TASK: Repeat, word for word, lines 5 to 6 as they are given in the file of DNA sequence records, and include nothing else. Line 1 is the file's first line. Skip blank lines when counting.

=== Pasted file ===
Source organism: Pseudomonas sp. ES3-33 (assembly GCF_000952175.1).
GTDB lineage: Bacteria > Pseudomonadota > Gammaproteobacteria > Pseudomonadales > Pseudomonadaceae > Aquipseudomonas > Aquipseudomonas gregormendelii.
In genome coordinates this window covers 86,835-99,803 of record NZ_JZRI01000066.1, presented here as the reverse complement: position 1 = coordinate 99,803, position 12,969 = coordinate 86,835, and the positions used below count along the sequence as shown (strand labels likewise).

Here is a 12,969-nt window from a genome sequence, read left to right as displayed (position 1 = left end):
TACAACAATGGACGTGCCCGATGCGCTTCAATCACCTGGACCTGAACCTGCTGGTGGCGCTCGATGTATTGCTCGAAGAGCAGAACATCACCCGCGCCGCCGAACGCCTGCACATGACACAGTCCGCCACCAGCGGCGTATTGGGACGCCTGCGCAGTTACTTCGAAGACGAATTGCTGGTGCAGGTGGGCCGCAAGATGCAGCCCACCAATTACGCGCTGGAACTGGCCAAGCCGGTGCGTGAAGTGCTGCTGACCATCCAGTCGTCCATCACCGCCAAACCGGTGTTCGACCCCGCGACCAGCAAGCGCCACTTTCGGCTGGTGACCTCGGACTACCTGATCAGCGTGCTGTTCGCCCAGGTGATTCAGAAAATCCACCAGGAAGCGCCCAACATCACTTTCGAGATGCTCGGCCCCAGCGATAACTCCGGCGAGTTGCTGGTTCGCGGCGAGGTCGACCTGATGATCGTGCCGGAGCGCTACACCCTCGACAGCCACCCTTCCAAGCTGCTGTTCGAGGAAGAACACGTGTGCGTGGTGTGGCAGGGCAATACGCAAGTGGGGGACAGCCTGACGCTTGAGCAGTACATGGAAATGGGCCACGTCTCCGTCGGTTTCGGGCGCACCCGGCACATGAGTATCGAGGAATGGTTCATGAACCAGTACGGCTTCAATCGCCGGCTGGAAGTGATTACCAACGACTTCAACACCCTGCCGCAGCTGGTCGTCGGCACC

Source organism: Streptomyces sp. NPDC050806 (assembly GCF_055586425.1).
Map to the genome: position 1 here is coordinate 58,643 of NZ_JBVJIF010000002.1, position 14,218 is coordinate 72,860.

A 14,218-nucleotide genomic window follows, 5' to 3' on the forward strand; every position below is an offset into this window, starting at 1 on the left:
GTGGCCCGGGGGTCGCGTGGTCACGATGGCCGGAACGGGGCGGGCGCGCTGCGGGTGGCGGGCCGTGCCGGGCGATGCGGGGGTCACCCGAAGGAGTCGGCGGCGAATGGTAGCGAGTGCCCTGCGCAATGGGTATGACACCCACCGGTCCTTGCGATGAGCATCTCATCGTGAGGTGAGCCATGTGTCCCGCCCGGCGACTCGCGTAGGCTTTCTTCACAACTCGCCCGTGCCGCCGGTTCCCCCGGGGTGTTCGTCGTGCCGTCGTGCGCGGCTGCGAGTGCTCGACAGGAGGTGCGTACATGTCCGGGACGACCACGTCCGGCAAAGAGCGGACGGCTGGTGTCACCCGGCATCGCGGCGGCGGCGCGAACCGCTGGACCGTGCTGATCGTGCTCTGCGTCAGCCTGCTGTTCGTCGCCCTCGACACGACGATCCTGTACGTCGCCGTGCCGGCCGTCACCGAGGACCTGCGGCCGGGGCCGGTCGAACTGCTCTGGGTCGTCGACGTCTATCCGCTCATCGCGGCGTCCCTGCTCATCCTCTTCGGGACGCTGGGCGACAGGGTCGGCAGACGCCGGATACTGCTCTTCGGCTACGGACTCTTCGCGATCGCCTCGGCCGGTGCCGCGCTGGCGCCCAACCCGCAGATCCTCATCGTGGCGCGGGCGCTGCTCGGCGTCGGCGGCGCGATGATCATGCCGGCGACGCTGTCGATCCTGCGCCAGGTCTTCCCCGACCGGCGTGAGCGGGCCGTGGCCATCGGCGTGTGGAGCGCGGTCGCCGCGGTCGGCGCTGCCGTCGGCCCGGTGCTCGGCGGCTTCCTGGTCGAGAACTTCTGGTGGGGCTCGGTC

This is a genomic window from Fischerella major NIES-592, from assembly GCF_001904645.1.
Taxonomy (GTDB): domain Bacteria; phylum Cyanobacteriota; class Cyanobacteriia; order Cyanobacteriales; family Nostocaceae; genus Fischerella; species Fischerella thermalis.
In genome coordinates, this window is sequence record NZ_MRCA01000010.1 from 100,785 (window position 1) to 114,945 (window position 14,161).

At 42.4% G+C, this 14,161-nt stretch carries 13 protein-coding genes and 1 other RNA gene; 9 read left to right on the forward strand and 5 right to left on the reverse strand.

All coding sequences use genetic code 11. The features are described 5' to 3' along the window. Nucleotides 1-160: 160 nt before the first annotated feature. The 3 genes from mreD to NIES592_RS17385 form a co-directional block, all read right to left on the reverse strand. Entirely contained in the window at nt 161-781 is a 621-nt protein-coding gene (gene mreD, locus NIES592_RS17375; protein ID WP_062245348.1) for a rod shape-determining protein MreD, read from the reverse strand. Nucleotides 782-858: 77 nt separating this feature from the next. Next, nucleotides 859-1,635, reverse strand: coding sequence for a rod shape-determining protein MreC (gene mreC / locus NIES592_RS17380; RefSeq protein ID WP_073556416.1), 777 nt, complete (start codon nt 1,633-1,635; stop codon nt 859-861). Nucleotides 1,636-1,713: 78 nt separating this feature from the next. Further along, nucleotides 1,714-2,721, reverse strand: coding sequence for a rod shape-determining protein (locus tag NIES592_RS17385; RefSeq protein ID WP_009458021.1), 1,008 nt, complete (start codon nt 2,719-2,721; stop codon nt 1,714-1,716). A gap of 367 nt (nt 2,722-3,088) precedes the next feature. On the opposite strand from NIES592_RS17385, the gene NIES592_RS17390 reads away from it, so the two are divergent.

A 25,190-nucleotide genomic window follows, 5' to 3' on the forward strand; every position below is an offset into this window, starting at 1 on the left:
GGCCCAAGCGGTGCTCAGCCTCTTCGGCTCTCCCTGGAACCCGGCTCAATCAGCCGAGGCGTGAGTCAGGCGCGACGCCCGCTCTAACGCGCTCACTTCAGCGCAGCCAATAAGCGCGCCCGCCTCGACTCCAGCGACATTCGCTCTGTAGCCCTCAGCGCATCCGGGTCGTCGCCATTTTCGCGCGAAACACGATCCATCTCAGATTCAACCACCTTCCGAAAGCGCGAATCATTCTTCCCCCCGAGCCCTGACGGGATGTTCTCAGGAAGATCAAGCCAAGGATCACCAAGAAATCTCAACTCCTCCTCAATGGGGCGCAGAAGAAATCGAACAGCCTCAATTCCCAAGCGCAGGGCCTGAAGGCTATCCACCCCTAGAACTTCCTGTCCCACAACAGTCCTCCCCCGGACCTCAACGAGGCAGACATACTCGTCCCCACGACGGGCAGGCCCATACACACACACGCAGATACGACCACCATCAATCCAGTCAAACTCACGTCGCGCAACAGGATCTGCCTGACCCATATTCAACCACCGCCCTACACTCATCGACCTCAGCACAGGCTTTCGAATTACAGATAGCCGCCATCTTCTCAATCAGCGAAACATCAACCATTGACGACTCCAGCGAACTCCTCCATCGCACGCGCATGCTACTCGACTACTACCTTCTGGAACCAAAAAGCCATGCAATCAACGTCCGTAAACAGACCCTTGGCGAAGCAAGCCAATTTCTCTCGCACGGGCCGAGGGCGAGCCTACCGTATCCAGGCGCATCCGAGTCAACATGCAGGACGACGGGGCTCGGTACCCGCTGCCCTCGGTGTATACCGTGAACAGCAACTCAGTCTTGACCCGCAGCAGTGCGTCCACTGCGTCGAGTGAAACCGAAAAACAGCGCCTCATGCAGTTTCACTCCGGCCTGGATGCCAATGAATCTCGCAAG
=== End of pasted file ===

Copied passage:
TACAACAATGGACGTGCCCGATGCGCTTCAATCACCTGGACCTGAACCTGCTGGTGGCGCTCGATGTATTGCTCGAAGAGCAGAACATCACCCGCGCCGCCGAACGCCTGCACATGACACAGTCCGCCACCAGCGGCGTATTGGGACGCCTGCGCAGTTACTTCGAAGACGAATTGCTGGTGCAGGTGGGCCGCAAGATGCAGCCCACCAATTACGCGCTGGAACTGGCCAAGCCGGTGCGTGAAGTGCTGCTGACCATCCAGTCGTCCATCACCGCCAAACCGGTGTTCGACCCCGCGACCAGCAAGCGCCACTTTCGGCTGGTGACCTCGGACTACCTGATCAGCGTGCTGTTCGCCCAGGTGATTCAGAAAATCCACCAGGAAGCGCCCAACATCACTTTCGAGATGCTCGGCCCCAGCGATAACTCCGGCGAGTTGCTGGTTCGCGGCGAGGTCGACCTGATGATCGTGCCGGAGCGCTACACCCTCGACAGCCACCCTTCCAAGCTGCTGTTCGAGGAAGAACACGTGTGCGTGGTGTGGCAGGGCAATACGCAAGTGGGGGACAGCCTGACGCTTGAGCAGTACATGGAAATGGGCCACGTCTCCGTCGGTTTCGGGCGCACCCGGCACATGAGTATCGAGGAATGGTTCATGAACCAGTACGGCTTCAATCGCCGGCTGGAAGTGATTACCAACGACTTCAACACCCTGCCGCAGCTGGTCGTCGGCACC

Source organism: Streptomyces sp. NPDC050806 (assembly GCF_055586425.1).